Clair Obscur Review: Deftly crafted, Touching and Insightful!

Clair Obscur (2016/Turkish/Netflix) (Drama)

A touching and insightful human drama about two women, their stories and the contrast and similarities in them.

Director/ Writer – Yesim Ustaoglu

Cast – Funda Eryigit, Ecem Uzun, Mehmet Kurtulus, Okan Yalabik


Chenaz is a psychiatrist having a seemingly great life with a liberal modern lifestyle, a plush house and a handsome husband. But there are chinks in her personal life.

Elmas is a quiet and meek young girl married to a much older man. She spends scarily oppressive days and painful nights.

When Elmas is found locked out in her balcony, cold and mentally comatosed, a suspect for murders, her case is assigned to Chenaz. 

The story takes us through the lives of the two women, on opposite ends of spectrum socially and otherwise, but both seeking love and solace.


The term “Clair Obscur” means “ half light” or “artistic distribution of light and dark masses in a picture”.

Yesim Ustaoglu received massive international acclaim for this film and you could see why. 

It’s a deftly crafted human drama that absorbs you , impresses you with its artistic story-telling and leaves you in thoughts about the contrasts it portrays.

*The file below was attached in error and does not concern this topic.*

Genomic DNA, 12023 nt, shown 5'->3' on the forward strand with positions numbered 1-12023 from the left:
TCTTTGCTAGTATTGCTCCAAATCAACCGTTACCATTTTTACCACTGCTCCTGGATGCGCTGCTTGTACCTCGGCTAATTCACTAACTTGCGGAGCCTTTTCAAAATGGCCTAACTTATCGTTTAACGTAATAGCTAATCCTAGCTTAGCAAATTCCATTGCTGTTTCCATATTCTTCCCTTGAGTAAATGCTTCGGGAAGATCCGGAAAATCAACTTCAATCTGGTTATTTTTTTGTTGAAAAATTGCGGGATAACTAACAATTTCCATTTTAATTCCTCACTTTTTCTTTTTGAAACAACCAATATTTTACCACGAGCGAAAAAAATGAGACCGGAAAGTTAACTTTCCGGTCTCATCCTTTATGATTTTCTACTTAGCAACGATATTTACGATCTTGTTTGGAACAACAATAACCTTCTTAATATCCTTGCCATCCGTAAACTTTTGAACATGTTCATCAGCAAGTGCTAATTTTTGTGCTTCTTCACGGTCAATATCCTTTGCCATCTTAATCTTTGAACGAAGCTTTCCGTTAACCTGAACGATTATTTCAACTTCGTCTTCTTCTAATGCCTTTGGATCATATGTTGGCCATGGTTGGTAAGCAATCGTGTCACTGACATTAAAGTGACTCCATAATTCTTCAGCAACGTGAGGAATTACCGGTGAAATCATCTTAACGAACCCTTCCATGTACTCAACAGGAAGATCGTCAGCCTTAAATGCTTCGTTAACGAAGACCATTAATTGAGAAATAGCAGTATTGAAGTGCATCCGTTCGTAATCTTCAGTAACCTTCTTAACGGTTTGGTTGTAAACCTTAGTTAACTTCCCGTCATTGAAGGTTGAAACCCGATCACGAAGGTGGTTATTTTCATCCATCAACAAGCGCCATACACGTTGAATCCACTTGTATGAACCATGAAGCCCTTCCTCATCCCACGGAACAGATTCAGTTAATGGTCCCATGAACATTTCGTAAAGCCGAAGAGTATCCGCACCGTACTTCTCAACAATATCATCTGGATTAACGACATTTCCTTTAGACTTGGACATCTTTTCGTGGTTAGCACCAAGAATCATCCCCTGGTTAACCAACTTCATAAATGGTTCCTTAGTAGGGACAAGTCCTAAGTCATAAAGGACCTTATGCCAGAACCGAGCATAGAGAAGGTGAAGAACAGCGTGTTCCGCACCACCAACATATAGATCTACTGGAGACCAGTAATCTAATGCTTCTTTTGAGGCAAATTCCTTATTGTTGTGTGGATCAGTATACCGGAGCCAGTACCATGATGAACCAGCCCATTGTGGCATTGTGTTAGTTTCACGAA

The film has not only been well written but also artistically put together which reflects in its title, theme, performances, art direction, sets, frames and lighting.

The film follows it’s metaphoric name to show us two contrasting lives in one story. To see similarity in this contrast could be matter of perspective or debate.

Through stunning camerawork, cinematographer Michael Hammon conveys the theme and much more. Waves, storms, play of light and dark, there’s so much to admire.

Of the two stories, its Elmas’s story that’s heart wrenching. The circumstances of her drab and oppressed life, her loneliness and pain is so palpable that you feel breathless at times. The intricate writing and screenplay sketch a deep and impactful impression of drudged routines and the slave like life. So much said through so little.

Ecem Uzun is brilliant at playing the delicate Elmas. She brings alive her stifled fear, longing and trauma.

Funda Eryigit has a subtle but nuanced role as Chenaz. She’s very impressive in some of the complex scenes.

Even though Chenaz’s agony seems very small as compared to Elmas, but I think the story does convey that whether oppressed or liberated, whether educated or uneducated, whether dependent or independent, there could be battles on both sides when it comes to fighting patriarchy or misogyny.

The film is a well crafted and touching human drama. Its brilliant storytelling and performances make it worth a watch for those who relish this sombre genre.

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